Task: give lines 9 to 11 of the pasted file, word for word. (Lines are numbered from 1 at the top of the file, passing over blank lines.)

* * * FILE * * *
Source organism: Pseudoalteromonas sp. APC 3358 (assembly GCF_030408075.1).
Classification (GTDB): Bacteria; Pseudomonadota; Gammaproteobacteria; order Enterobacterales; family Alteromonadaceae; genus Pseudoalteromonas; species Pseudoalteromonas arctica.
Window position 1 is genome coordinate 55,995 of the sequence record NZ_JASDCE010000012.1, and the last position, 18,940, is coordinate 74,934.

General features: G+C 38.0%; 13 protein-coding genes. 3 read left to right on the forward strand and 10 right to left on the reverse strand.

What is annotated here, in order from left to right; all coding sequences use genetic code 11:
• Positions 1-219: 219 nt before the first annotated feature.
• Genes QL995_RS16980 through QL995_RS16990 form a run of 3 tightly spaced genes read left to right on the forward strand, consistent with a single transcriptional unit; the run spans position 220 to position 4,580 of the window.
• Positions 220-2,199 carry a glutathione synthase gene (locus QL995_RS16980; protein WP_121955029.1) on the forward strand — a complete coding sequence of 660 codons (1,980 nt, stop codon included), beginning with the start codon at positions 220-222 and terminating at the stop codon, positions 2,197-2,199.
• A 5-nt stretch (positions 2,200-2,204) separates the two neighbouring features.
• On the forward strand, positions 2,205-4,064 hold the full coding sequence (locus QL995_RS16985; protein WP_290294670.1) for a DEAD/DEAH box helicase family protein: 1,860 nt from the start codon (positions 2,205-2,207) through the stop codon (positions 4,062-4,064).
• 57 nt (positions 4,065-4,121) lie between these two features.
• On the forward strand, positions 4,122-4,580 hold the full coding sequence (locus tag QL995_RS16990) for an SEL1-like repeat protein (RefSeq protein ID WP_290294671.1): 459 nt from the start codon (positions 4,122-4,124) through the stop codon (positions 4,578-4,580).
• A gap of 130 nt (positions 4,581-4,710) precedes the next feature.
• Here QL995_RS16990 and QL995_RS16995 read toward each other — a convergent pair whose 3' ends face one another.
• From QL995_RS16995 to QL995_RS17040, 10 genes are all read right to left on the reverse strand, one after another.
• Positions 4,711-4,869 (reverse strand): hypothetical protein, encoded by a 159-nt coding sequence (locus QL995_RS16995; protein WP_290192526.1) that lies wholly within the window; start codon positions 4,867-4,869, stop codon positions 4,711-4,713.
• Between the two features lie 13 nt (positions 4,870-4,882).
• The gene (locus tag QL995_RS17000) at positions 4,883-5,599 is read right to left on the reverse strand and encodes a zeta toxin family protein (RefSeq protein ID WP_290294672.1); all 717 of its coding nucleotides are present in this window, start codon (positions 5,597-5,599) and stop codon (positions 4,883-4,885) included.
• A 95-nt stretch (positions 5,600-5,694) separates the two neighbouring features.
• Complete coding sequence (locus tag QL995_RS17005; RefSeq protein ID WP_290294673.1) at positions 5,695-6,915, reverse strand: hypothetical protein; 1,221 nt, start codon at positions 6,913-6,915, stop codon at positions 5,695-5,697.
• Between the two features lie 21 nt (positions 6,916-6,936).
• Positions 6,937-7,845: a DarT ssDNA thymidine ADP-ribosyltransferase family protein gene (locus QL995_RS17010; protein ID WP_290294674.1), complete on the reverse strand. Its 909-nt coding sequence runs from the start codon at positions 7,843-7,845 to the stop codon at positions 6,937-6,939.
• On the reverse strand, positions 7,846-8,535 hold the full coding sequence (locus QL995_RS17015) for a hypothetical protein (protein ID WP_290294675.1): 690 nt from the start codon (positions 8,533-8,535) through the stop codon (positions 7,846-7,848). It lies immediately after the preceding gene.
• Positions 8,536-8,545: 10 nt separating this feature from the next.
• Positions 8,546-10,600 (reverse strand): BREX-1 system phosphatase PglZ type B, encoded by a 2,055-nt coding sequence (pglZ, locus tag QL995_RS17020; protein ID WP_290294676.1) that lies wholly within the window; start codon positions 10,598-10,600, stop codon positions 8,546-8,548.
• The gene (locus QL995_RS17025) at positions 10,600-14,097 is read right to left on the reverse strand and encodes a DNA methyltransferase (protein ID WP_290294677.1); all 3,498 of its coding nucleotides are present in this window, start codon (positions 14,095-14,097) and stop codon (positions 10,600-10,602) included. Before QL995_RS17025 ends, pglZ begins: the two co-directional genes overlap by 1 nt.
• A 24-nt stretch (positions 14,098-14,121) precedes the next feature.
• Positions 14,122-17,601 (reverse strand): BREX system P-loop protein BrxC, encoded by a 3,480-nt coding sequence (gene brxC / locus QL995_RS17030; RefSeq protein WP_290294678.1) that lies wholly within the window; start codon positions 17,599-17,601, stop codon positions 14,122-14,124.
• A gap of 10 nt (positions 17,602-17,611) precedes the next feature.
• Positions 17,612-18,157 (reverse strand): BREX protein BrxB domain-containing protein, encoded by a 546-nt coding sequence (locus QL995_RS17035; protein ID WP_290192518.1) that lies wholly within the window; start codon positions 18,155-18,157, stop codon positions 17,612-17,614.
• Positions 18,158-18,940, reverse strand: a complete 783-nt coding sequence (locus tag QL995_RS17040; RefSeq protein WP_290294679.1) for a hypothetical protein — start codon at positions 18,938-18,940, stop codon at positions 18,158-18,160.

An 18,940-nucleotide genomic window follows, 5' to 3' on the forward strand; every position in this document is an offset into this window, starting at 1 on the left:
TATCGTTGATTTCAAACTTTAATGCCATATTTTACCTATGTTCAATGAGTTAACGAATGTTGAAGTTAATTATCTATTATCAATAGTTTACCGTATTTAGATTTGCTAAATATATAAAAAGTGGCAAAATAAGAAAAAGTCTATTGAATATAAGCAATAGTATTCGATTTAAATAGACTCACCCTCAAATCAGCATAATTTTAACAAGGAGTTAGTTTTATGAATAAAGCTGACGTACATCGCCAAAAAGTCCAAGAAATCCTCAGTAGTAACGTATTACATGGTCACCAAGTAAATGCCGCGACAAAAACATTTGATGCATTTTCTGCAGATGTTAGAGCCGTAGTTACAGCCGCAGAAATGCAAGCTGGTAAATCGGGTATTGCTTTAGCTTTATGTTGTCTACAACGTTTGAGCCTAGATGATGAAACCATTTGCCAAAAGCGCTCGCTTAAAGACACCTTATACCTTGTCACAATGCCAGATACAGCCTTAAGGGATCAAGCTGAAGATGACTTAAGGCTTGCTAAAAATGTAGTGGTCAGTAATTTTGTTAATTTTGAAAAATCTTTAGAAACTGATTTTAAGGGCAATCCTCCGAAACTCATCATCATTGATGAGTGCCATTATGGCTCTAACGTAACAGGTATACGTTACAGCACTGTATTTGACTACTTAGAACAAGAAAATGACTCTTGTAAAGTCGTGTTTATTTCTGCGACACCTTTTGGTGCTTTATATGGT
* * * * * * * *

• A 5-nt stretch (positions 2,200-2,204) separates the two neighbouring features.
• On the forward strand, positions 2,205-4,064 hold the full coding sequence (locus QL995_RS16985; protein WP_290294670.1) for a DEAD/DEAH box helicase family protein: 1,860 nt from the start codon (positions 2,205-2,207) through the stop codon (positions 4,062-4,064).
• 57 nt (positions 4,065-4,121) lie between these two features.